For more than two decades, Carlina White didn’t know who her birth parents were.
White, 23, was abducted less than three weeks after she was born in a Harlem, New York hospital in 1987. The kidnapping baffled New York police as leads led to dead ends, and the cold case stretched for more than 20 years.
This week, media reports emerged that Carlina White, who now lives in Georgia and has taken on the name Nejdra Nance, has successfully found her birth parents and that a DNA test confirms that she is indeed the daughter of Joy White and Carl Tyson.
The couple, Carlina White, and her 18-year-old half-sister Sheena White, who Carlina has never known, reunited in the Bronx last Friday, the New York Times reported, before a revelation on Tuesday when DNA tests confirmed Carlina was the long-lost family member.
“I know that she never gave up,” Sheena White told the Times.
“We spoke and got to know each other, and she looks exactly like my mom. It felt like we knew each other before we met.”
It was during her teenage years that Carlina began to question whether the people she knew as mom and dad were really family.
"Nejdra Nance was very suspicious of who she was and what family raised her," New York Police Department Lt. Christopher Zimmerman told ABC News. "There was no paperwork to follow her such as a birth certificate or social security card. In her late teens she became suspicious of who she was."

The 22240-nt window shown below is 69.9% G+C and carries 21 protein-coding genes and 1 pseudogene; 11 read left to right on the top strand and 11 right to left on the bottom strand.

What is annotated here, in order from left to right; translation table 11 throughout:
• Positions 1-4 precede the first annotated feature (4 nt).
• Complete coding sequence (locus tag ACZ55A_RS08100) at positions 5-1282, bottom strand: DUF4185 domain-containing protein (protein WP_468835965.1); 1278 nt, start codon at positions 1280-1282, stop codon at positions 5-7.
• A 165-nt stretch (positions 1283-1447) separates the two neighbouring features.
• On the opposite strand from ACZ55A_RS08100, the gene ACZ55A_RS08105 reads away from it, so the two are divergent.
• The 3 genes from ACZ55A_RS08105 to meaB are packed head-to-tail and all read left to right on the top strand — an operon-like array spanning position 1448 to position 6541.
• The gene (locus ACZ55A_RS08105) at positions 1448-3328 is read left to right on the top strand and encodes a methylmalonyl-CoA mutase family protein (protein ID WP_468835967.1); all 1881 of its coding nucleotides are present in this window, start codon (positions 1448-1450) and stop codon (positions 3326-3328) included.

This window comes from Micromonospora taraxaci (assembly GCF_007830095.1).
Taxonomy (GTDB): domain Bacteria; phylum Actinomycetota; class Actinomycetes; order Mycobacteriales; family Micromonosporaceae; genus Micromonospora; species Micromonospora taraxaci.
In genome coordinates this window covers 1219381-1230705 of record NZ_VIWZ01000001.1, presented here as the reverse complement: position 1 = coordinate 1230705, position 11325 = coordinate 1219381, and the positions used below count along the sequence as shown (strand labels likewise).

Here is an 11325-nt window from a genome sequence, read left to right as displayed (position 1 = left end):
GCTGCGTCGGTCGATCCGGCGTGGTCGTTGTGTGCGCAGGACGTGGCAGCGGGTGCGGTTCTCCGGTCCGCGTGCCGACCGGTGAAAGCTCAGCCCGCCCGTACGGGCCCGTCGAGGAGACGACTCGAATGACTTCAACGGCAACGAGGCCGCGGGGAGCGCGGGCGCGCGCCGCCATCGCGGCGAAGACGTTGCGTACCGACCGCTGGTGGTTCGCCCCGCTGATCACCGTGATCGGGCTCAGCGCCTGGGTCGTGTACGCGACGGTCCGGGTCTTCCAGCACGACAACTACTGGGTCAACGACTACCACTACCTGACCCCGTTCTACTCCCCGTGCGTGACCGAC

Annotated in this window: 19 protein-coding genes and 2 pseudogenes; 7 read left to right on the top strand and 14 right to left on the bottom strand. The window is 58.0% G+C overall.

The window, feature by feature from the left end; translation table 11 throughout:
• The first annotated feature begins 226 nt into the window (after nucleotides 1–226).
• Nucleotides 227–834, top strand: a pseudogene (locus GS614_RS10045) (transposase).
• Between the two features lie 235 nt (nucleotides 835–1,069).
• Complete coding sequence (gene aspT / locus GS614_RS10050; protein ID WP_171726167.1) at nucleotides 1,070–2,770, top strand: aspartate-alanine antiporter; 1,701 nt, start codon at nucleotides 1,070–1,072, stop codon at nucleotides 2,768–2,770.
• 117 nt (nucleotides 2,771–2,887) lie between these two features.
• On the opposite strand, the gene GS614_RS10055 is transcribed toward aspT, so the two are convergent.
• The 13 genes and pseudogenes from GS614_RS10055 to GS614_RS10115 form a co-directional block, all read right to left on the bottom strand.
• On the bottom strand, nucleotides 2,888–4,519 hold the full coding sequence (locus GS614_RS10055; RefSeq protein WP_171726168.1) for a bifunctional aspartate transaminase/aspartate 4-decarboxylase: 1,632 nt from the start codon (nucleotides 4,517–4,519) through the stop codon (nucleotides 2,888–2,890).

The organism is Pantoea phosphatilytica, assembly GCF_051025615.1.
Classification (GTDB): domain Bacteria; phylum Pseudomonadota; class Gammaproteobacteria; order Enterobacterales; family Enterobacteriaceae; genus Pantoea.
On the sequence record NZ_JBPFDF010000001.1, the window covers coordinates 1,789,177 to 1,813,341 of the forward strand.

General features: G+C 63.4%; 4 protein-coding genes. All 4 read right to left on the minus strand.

So she began combing the National Center for Missing and Exploited Children website, eventually coming across a photo of a baby that she thought looked like herself, and called her birth mother, Joy White, who relayed the inquiry to police.
Carlina White requested that police test her DNA against that of Joy White and Carl Tyson, and investigators obliged.
“The daughter’s natural instincts were confirmed with DNA swabs,” NYPD spokesman Paul Browne told the Times, adding that police detectives that worked on the missing persons and abduction case “are elated.”
Carlina White’s kidnapping case is still open, and the abductor has yet to be apprehended or identified.
“Obviously the missing-person aspect of it is closed, but the abduction part of it is not. We have our suspicions of who may be responsible but not enough probable cause to permit an arrest,” Browne said, according to the Times.